This will be the fifth year I participate and the third year as my team Lazy Bottoms. The members of the team this year are nearly all different from last year’s, but I’m definitely confident in their abilities and look forward to collaborating with them on this challenge.
There are several tactics that I have found to be useful for this contest:
- Come prepared.
This one should be obvious. Make sure you have decided what tools, compilers, libraries you will use. Make sure that everyone is using compatible libraries. Determine what you will use for source code management, personally I use darcs on a external machine with a singular account and several allowed public keys (one for each team member). Also make sure that everyone is able to connect to the box in question and that all permissions are set up correctly.
- Communicate effectively.
One of those obvious mantras that is mentioned in every management and GTD book. If your team is distributed accross the globe like mine is, make sure to have reliable and efficient means of communication. Typically, we use irc for communicating since that is were actually met and since it is a reasonably efficient means of communicating in a group. While one might opt for more fancy means, such as video-conferencing, that is not always an option if not every member has those facilities. Additionally, IRC is easier to ignore when working on a problem, and easier to read up on once we wish to find out what is being discussed.
- Be organized.
While IRC works well for the different communicating threads that occur while working on a problem, it does not work well from an organizational perspective. Due to the short time that the competition offers and the sometimes serious software engineering that is required to get the necessary tools in place, it is important to have everyone on one page. For this I prefer using some collaborative editor, for instance gobby, or this year we’ll go for google-docs. That way the meeting becomes each one writing their part of the meeting notes and then going down over it together to hash out any inconsistencies. This could potentially also work with one note-taker, but given the limited size of ICFP-teams (4-6 people, usually), it does not harm to have multiple people writing in the same document. The advantage of this model is that you do not have to reiterate 10 times over a discussion, and you’re sure nothing will get missed by the one person having to write up the meeting notes after the meeting, since they are written and discussed as part of the meeting.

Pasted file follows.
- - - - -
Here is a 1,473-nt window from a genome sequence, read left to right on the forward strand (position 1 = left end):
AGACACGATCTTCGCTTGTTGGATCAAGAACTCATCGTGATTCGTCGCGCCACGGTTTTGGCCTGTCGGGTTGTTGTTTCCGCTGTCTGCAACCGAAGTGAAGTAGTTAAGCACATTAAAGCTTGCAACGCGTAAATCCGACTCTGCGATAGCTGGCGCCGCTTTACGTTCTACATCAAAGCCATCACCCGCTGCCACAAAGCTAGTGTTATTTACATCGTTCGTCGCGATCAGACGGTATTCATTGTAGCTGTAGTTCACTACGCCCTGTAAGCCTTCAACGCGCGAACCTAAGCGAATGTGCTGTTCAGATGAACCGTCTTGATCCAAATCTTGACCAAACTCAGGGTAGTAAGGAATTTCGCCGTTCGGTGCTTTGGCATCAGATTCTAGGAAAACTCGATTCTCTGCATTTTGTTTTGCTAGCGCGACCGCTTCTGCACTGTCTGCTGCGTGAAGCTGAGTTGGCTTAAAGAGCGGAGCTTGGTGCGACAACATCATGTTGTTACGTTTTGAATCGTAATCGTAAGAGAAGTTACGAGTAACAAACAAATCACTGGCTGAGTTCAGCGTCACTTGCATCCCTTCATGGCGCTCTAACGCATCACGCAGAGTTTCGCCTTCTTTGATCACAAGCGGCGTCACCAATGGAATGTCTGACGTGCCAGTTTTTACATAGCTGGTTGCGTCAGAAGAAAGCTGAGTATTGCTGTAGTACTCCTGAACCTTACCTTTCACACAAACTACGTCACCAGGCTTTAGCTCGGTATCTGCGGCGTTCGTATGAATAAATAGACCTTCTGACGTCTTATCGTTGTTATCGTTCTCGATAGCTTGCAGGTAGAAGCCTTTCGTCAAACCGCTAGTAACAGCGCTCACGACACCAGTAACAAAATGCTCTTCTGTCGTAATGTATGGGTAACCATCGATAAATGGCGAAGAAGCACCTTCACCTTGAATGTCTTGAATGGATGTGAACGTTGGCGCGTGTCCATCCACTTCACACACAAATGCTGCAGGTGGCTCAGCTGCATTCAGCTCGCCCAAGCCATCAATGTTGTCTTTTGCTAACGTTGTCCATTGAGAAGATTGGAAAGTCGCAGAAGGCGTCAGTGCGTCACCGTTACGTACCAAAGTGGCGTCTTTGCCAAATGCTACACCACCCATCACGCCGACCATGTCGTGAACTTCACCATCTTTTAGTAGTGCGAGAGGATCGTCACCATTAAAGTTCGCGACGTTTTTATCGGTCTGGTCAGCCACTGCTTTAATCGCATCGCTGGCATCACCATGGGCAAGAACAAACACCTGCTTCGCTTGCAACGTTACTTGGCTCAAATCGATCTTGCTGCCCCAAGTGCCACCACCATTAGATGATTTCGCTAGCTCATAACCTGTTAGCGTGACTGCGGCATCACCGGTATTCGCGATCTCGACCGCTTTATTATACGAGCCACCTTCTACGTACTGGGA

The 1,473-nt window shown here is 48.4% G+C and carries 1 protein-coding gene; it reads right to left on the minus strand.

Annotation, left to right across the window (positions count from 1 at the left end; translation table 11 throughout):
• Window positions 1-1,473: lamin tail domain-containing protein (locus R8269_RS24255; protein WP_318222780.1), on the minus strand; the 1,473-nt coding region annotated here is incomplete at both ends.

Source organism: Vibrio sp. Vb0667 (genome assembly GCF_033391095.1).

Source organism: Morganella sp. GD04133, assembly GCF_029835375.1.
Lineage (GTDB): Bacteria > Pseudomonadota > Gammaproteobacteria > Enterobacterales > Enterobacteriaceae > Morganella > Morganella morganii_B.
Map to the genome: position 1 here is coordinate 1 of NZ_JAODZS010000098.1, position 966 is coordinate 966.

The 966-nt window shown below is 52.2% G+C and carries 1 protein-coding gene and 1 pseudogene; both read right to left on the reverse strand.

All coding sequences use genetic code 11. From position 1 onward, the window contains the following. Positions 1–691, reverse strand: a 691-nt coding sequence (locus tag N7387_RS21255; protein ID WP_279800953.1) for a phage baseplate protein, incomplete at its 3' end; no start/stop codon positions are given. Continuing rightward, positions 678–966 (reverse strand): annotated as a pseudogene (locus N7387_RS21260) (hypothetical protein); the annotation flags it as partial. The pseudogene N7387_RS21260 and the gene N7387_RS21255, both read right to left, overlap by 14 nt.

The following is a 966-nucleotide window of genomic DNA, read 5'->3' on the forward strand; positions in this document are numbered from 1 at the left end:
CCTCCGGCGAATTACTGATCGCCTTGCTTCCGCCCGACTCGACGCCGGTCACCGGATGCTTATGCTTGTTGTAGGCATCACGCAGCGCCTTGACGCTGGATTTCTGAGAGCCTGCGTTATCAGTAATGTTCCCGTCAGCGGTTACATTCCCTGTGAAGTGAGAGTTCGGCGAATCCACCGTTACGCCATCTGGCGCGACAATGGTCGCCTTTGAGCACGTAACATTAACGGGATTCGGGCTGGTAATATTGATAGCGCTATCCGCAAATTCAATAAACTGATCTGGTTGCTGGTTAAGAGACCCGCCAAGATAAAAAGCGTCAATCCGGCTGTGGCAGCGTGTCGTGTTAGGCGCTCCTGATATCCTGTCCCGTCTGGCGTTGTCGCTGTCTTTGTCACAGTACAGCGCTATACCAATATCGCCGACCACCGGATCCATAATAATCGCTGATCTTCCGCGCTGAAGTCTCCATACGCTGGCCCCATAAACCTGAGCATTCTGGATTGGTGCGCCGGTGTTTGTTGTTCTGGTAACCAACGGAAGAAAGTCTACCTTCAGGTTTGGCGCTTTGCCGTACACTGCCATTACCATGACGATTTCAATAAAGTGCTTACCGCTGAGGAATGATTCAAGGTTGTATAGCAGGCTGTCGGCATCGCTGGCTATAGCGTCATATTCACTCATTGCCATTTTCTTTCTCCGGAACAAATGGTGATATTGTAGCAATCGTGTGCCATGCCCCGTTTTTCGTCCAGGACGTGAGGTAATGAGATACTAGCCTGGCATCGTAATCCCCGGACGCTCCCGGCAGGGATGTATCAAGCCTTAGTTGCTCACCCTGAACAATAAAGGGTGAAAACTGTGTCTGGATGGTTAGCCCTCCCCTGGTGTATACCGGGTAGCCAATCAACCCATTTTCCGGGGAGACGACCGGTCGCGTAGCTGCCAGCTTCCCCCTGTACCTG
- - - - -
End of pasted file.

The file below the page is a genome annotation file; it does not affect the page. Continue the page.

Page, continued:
- Know when to cut your losses.
In a time schedule it’s important to know when to cut losses. In 2007, part of our team spent a whole day on one particular problem, namely the DNA compiler. In the end, they could not get it to work and were completely stuck on it. Another team member (in this case me) then stepped in and took a completely fresh stab at the problem, using a working implementation in python we had and solved it in in several hours. I do not consider myself particularly smarter than the other team members, on the contrary, we had some very smart people in the team. The major problem here was that a set of people was so stuck on getting an implementation working while instead we should’ve started fresh and let someone else work on it. This eventually happened, as mentioned, but should’ve occurred a lot earlier. A pair of fresh eyes or a new attempt at a problem from scratch can work miracles at times.
If one looks over the previously mentioned techniques, it quickly becomes obvious that they are also useful in a general software engineering environment. After all, the ICFP contest is like a small software project with a very tight time-schedule.
Anyways, I’m very excited about the upcoming contest and hope the style will be more like the earlier contests instead of the ones of 2006 and 2007.